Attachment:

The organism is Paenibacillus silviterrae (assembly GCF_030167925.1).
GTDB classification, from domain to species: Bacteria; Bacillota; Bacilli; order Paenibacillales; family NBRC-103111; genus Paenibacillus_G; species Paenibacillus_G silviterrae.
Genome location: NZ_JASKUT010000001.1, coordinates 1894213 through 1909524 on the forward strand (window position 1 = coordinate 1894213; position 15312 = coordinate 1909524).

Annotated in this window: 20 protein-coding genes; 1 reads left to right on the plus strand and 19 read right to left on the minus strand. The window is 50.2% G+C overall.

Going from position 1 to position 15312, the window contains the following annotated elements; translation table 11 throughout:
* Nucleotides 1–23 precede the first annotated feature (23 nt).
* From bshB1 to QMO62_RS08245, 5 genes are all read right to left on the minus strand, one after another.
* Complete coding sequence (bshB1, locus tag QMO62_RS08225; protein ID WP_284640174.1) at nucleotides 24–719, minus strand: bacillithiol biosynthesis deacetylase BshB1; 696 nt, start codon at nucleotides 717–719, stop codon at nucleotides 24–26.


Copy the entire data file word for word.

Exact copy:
The organism is Paenibacillus silviterrae (assembly GCF_030167925.1).
GTDB classification, from domain to species: Bacteria; Bacillota; Bacilli; order Paenibacillales; family NBRC-103111; genus Paenibacillus_G; species Paenibacillus_G silviterrae.
Genome location: NZ_JASKUT010000001.1, coordinates 1894213 through 1909524 on the forward strand (window position 1 = coordinate 1894213; position 15312 = coordinate 1909524).

Annotated in this window: 20 protein-coding genes; 1 reads left to right on the plus strand and 19 read right to left on the minus strand. The window is 50.2% G+C overall.

Going from position 1 to position 15312, the window contains the following annotated elements; translation table 11 throughout:
* Nucleotides 1–23 precede the first annotated feature (23 nt).
* From bshB1 to QMO62_RS08245, 5 genes are all read right to left on the minus strand, one after another.
* Complete coding sequence (bshB1, locus tag QMO62_RS08225; protein ID WP_284640174.1) at nucleotides 24–719, minus strand: bacillithiol biosynthesis deacetylase BshB1; 696 nt, start codon at nucleotides 717–719, stop codon at nucleotides 24–26.